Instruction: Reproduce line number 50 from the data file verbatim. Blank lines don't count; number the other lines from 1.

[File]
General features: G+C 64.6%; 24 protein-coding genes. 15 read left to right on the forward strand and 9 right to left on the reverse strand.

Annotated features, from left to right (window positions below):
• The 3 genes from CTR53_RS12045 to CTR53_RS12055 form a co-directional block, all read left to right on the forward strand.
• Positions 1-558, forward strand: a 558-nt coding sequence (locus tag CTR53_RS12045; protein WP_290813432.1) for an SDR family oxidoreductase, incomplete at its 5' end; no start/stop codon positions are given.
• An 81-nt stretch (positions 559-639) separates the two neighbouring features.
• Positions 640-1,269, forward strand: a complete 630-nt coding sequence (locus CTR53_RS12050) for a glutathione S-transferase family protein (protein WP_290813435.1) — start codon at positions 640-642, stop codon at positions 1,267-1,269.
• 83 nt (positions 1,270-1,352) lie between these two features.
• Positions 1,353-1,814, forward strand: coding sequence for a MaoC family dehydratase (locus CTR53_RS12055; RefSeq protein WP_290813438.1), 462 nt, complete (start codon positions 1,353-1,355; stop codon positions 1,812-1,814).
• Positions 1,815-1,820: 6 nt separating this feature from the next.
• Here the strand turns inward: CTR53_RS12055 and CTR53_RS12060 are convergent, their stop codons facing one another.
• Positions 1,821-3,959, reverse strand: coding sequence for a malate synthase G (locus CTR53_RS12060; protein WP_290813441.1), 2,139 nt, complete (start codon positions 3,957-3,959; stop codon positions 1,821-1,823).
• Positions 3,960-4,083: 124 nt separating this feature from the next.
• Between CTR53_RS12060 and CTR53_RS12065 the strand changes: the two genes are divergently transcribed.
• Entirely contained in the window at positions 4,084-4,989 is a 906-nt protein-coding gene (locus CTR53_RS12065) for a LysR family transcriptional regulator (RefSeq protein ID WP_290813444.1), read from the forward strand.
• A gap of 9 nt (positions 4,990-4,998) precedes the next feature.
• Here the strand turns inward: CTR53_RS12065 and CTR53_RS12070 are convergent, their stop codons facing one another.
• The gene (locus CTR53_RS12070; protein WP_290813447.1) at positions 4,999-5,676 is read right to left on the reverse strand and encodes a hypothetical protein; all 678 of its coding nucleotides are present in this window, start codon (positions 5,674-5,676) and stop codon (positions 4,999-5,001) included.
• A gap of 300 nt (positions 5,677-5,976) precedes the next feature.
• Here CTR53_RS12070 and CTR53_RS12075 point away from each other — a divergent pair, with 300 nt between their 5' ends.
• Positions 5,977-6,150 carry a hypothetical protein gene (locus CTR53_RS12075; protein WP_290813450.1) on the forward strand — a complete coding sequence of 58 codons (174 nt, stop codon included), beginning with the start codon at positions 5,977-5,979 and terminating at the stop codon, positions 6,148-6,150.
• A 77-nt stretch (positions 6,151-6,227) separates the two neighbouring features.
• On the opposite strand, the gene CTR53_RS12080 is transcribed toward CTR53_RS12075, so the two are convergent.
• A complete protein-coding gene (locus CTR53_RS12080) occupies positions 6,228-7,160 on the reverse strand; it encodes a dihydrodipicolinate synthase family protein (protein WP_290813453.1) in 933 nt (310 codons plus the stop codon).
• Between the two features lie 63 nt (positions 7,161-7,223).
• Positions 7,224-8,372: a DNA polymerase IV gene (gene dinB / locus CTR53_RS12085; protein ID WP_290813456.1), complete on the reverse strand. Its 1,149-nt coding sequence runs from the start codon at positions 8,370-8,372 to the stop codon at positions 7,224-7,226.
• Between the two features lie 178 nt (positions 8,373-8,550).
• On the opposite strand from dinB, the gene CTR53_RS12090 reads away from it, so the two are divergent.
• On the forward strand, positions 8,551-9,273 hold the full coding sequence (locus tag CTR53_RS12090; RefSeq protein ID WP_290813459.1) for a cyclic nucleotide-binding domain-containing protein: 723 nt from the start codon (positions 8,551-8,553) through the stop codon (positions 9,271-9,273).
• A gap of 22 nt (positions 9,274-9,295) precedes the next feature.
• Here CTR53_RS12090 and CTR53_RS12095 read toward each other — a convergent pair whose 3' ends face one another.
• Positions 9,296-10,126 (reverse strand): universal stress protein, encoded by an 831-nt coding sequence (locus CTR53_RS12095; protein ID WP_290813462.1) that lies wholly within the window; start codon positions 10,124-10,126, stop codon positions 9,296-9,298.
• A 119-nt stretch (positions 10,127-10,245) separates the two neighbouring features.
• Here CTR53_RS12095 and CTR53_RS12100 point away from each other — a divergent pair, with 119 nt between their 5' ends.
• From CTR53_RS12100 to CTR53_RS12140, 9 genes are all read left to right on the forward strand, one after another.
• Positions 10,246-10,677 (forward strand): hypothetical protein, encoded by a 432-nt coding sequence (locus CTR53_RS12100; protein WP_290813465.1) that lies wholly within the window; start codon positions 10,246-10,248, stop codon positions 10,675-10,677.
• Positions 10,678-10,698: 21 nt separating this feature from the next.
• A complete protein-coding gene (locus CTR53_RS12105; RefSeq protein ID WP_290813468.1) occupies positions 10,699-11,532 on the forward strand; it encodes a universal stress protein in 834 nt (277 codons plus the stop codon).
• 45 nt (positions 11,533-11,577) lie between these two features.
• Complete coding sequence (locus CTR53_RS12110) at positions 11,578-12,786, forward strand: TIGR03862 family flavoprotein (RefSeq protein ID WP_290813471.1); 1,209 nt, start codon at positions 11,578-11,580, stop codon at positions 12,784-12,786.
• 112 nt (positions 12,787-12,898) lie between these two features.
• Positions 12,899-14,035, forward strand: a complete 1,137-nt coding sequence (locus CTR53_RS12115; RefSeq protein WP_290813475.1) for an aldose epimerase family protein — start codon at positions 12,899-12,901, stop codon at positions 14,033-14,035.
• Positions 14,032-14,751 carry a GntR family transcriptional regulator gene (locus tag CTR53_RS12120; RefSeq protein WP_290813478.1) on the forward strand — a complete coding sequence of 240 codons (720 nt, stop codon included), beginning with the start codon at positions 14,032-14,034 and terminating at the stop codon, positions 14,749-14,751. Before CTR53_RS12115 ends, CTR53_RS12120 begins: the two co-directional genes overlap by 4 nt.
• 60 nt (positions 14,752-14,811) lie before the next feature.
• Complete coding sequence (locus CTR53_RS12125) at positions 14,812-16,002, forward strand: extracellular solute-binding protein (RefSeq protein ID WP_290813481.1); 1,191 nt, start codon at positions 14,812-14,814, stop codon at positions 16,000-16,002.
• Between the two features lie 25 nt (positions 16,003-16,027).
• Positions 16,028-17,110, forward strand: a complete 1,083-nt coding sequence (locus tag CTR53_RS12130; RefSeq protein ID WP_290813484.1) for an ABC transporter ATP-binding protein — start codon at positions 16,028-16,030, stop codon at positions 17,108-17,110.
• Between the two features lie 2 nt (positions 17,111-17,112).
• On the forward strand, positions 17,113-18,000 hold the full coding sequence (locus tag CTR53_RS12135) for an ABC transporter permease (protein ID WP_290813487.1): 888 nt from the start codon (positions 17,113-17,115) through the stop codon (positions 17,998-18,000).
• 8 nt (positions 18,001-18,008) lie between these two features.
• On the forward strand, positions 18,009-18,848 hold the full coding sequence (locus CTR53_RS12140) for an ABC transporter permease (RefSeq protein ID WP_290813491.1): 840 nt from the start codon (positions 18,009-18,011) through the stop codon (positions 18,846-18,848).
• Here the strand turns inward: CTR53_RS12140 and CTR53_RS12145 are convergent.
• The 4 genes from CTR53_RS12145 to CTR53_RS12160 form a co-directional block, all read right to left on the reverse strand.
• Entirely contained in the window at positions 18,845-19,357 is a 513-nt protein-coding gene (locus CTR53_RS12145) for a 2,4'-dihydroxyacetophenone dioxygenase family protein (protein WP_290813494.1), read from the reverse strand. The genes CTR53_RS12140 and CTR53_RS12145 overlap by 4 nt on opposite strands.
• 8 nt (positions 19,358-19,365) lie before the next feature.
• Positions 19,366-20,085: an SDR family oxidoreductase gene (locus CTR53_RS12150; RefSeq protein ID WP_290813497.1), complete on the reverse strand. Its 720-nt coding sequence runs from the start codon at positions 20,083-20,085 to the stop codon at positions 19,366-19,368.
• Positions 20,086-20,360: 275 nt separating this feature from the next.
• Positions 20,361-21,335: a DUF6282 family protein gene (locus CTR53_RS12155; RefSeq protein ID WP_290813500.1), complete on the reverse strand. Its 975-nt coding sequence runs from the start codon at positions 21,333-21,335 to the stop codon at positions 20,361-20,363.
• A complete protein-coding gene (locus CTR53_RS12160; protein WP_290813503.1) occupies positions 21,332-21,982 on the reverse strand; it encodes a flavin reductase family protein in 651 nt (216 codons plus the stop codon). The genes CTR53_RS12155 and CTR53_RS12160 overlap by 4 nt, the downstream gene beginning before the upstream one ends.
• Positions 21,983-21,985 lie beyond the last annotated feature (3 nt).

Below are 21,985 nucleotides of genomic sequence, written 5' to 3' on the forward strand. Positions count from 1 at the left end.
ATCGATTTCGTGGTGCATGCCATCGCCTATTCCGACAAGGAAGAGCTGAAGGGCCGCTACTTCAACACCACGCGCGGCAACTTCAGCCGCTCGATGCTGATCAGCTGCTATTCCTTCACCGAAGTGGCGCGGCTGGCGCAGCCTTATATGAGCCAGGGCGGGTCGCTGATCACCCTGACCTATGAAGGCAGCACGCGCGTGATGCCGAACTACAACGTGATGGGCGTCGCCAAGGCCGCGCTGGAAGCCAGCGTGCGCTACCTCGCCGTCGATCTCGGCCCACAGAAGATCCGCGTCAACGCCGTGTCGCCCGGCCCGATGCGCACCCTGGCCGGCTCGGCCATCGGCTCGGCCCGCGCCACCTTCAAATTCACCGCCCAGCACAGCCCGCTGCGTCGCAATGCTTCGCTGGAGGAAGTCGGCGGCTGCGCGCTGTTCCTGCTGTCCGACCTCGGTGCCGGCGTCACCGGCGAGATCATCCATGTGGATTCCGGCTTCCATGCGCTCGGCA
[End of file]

• On the forward strand, positions 18,009-18,848 hold the full coding sequence (locus CTR53_RS12140) for an ABC transporter permease (RefSeq protein ID WP_290813491.1): 840 nt from the start codon (positions 18,009-18,011) through the stop codon (positions 18,846-18,848).